Ripening is controlled by several variables.  One of these is ethylene.  When fruits start to ripen they produce ethylene.  Knowing this, we can hasten ripening by exposing the fruit to ethylene or we can slow down the ripening process by chilling the fruit (which suppresses ethylene production and is how they keep bananas fresh for so long).

The last of the yupneck’s 2010 tomatoes

O.K. I know you are thinking “This is a pretty cool horticultural fact and all, but what can I do with it?”  Well, it can help you save your fall tomato crop, that’s what.  Tonight, it is supposed to get down to 28 degrees at my house.  I am fairly certain this is going to finish off my fall tomatoes.  I have nursed them through two light freezes already.  Each time a little more of the foliage got burned and I had to cut it back.  Not much protecion left for the tomatoes that are still on the vine. So, tonight I am going home and picking what is left of my green tomatoes.  I will then take them in the house and put them in a brown paper bag with two or three ripe bananas.  I will fold the bag shut and leave it for three or four days.  When I open it up this weekend, I should have a bag full of red tomatoes!  The ethylene that is being released by the bananas will save my fall tomato crop!

Poinsettia grown by me in my Greenhouse Management course taught by a real Master of Horticulture, Dr. Terri Starman. Our poinsettia’s were wrapped in brown paper sleeves for shipment.

Here is another useful ethylene tip.  If you bring home flowers or potted plants this holiday season that are wrapped in plastic or paper  (this is common with poinsettias), un-wrap them ASAP.  You see, those plants are producing ethylene as well.  The wrappings will trap the ethylene and your flowers/plants will drop their leaves/petals pretty quickly if you do not get them out of their protective coverings.

Now that you have the facts about ethylene you can use the handy chart below to determine which fruits you can buy while they are still “green” and which fruits will never get ripe for you once they leave the plant.

Climacteric Non-Climacteric
Apples Bell Pepper
Apricots Blackberries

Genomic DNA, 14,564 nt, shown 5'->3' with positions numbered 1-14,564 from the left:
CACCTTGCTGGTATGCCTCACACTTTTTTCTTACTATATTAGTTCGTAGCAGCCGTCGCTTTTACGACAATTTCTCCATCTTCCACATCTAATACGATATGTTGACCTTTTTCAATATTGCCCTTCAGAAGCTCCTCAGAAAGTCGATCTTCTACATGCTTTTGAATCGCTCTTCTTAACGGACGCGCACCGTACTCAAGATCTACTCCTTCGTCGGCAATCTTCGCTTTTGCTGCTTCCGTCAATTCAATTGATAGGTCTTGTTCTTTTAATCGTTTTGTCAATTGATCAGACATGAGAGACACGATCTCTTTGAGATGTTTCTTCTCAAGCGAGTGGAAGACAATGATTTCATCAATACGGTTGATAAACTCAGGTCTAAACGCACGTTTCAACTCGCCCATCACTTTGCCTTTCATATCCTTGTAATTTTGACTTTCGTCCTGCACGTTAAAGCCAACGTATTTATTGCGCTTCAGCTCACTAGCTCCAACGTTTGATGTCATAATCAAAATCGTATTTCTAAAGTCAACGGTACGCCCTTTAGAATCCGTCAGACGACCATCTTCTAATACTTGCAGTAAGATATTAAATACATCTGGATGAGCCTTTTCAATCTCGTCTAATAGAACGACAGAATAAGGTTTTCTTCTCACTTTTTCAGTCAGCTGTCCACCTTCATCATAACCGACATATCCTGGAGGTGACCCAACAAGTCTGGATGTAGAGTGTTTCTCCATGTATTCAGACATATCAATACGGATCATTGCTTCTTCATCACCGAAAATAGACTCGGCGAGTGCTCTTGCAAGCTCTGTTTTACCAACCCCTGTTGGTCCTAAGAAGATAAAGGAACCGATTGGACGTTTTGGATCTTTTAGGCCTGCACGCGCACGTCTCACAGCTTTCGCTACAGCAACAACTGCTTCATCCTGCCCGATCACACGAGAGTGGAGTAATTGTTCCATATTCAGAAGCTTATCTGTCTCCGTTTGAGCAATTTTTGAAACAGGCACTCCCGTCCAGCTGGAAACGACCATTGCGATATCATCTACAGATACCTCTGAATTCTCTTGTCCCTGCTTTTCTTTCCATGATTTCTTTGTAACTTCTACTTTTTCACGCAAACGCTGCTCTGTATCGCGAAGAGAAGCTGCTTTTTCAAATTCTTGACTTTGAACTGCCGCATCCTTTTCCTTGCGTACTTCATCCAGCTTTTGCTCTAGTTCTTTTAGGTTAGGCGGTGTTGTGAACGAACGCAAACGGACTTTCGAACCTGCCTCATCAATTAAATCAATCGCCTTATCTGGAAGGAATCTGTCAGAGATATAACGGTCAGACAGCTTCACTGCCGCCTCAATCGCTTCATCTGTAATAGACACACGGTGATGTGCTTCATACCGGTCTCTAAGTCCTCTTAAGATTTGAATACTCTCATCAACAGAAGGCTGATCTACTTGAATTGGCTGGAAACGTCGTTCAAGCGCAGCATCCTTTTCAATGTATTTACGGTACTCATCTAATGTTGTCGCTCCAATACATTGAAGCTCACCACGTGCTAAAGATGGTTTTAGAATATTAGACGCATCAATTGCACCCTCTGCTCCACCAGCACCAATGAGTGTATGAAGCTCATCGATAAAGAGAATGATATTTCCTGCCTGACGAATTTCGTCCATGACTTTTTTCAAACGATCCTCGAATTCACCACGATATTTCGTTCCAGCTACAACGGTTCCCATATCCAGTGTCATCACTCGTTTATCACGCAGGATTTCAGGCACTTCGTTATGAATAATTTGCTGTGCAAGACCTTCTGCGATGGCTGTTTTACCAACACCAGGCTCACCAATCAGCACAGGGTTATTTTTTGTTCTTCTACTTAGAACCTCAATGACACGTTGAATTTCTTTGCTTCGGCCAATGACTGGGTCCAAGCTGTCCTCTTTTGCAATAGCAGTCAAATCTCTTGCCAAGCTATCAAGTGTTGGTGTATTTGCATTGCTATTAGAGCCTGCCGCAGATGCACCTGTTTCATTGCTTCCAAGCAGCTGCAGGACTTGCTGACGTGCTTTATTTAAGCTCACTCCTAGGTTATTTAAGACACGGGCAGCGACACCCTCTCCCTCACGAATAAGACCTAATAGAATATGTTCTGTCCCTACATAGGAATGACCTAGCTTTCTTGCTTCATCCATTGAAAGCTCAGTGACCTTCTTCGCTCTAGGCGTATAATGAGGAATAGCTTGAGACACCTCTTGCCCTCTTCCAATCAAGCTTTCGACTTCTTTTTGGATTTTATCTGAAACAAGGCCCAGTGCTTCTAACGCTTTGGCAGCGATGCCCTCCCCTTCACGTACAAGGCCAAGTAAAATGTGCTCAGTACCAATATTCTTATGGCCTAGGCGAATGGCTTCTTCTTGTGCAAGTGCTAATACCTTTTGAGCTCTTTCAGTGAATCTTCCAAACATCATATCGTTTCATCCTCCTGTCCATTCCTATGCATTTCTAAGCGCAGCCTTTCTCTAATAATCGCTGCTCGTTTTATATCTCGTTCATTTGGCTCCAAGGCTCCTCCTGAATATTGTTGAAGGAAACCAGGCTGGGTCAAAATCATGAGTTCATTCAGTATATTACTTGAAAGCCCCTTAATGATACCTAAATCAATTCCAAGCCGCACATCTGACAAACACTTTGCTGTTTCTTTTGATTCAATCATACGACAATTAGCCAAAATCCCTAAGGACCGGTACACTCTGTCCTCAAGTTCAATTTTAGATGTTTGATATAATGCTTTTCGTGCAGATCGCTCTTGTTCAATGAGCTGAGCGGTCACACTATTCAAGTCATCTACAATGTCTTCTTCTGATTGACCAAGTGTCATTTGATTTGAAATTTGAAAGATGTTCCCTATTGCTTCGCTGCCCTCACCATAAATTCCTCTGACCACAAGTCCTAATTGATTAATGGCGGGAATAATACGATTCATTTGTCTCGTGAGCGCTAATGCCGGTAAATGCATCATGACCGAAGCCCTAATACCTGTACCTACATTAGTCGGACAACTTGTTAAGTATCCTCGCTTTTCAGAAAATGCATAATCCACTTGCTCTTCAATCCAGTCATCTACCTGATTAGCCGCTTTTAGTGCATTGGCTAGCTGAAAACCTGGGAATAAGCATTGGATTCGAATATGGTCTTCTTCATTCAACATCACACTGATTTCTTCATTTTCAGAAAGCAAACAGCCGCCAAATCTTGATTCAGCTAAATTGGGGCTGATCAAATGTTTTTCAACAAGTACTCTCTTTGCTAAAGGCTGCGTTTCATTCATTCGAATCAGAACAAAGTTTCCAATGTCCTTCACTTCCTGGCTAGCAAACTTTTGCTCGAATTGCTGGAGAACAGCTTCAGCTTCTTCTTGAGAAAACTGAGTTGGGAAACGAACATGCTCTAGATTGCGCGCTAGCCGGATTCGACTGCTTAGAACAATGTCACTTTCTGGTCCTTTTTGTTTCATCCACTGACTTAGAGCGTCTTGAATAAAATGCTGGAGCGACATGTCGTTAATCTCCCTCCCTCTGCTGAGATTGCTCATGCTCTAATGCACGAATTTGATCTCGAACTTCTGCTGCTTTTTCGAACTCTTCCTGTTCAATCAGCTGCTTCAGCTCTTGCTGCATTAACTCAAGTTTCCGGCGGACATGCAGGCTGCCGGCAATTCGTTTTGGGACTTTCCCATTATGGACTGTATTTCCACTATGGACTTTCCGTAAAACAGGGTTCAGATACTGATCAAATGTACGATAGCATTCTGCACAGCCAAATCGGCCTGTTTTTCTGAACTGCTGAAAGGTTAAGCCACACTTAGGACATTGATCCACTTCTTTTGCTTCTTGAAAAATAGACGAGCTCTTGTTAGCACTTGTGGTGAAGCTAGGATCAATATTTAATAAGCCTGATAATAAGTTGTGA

Avocados Blue Berries
Bananas Lemons
Cantaloupes Limes
Figs Oranges
Nectarines Grapefruits
Peaches Raspberries
Pears Summer Squash
Persimmons Egg Plant
Plums Pumpkin
Tomatoes Strawberries
Watermelon  Grapes

Cheap Tomatoes

A friend at work told me that she wanted to start growing her own vegetables as a way to cut down on her grocery bill.  I encouraged her to start a small garden but I warned her that she probably would not be saving money by doing so.  She was not to be deterred.  She had done the math!  She would grow tomatoes in hanging baskets that cost $19 each.  Since each plant would produce 10 pounds of tomatoes her cost would be just $2 per pound.  Any fool could see that was cheaper than what Whole Foods was charging for a pound of organic tomatoes.

After a couple of weeks I checked in on my friend to see how her hanging tomatoes were doing.  She was pretty pleased with all things horticultural, but she was a little dismayed about how much she had spent.  The two hanging bags set her back $38, soil and tomatoes were another $20.  Then she had to figure out a way to hang them.  Since her patio did not get enough sun, she fashioned a rolling support out of galvanized pipe and fittings and a patio umbrella stand.  This cost her another $100.  My friend had learned a very important lesson.  Gardening can provide you with many things.  Unfortunately cheap food is not usually one of them.

I am happy to report that my friend did not allow her initial start up costs to deter her gardening efforts.  In fact, she has now expanded her gardening operation and is successfully growing herbs and veggies in giant pots in her yard.  She no longer tries to justify her hobby as a money saver.  She now gardens just for the fun of it!  She is growing her own food, spending time out doors, reading books and talking to other gardeners.  She has definitely caught the gardening bug.

A lovely pot of chard and parsley at Thompson and Hanson’s in River Oaks

Watching my friend get so excited about gardening put me in a reflective mood.  I started wondering, “What is it about watching things grow that makes me, and countless others like me, kind of nutty?”  What exactly does gardening provide that makes us return to this pursuit year after year?  I know this, gardening provides me with a link to my past.  As I get older being connected to my history gets more and more important.  I also get the majority of my exercise and all of my sore muscles and back aches in the garden.  It gives me a place to express my creativity and it provides me with a window into the wonder of life.  Gardening relaxes me, humbles me and keeps me ever watchful and hopeful. It is place where I gather and pass on my knowledge.  I have talked to many gardeners and they all seem to agree.  The garden is a place where we invest our time, talent and resources.  We all receive many gifts from the garden.  Unfortunately, cheap food is not generally one of them.